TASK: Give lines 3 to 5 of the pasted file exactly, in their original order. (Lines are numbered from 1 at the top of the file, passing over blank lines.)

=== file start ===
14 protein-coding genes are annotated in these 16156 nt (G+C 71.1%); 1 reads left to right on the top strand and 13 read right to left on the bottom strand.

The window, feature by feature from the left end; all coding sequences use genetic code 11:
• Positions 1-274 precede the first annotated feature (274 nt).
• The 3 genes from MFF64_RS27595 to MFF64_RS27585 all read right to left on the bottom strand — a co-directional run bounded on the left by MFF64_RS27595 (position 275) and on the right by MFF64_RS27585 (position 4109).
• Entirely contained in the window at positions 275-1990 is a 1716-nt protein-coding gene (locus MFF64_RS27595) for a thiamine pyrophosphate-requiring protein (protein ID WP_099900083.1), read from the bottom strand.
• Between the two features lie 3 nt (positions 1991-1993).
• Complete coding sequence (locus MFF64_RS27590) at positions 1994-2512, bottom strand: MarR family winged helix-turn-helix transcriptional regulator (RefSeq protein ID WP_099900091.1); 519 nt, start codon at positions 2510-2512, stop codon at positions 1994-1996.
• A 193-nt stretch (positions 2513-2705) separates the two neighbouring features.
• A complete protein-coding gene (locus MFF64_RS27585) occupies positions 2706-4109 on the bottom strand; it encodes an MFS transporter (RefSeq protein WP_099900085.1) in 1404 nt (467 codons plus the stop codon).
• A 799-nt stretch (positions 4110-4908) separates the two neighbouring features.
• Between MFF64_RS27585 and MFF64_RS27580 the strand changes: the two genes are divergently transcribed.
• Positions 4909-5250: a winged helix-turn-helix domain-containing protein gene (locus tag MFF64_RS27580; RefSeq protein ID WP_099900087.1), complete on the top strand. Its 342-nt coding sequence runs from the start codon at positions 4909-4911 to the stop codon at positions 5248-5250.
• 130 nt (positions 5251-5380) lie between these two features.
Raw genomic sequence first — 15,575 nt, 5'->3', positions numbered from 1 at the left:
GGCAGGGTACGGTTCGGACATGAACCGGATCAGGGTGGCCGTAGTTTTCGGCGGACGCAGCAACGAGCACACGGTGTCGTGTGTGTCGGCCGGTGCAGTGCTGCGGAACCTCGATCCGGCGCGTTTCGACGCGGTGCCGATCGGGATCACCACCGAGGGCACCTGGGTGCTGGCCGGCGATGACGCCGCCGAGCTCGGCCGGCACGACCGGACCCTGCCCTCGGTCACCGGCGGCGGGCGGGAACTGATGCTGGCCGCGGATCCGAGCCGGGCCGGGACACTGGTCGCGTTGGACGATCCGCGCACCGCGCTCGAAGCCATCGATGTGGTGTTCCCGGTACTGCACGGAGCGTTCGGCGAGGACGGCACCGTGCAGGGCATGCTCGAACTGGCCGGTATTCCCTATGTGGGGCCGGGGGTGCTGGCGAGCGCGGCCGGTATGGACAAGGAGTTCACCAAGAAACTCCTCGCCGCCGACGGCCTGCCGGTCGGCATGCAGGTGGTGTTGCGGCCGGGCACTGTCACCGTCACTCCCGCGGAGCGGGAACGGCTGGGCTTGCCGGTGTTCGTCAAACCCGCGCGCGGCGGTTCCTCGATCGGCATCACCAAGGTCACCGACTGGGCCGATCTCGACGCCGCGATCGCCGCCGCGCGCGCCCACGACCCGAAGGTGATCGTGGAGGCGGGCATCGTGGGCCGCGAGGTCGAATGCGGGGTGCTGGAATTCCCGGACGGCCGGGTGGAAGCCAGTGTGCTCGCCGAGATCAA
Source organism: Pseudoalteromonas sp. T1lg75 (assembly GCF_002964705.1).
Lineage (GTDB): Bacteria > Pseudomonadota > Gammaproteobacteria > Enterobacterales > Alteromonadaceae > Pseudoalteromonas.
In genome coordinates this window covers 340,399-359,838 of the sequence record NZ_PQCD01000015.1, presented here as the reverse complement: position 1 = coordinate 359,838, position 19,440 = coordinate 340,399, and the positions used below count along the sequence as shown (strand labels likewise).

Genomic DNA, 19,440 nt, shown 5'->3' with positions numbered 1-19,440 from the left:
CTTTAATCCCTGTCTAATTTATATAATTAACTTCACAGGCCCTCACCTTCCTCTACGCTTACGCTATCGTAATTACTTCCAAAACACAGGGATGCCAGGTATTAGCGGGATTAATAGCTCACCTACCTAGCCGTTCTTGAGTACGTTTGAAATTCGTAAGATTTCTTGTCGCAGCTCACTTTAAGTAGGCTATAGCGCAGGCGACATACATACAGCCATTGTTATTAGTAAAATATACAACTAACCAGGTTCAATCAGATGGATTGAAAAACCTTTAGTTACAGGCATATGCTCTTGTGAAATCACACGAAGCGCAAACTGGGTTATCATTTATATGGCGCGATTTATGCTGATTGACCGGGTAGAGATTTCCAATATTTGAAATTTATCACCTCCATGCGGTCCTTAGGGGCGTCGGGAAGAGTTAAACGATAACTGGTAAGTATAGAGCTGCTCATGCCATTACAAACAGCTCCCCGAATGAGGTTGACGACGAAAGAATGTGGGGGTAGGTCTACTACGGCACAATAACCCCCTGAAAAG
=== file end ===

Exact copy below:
• Positions 1-274 precede the first annotated feature (274 nt).
• The 3 genes from MFF64_RS27595 to MFF64_RS27585 all read right to left on the bottom strand — a co-directional run bounded on the left by MFF64_RS27595 (position 275) and on the right by MFF64_RS27585 (position 4109).
• Entirely contained in the window at positions 275-1990 is a 1716-nt protein-coding gene (locus MFF64_RS27595) for a thiamine pyrophosphate-requiring protein (protein ID WP_099900083.1), read from the bottom strand.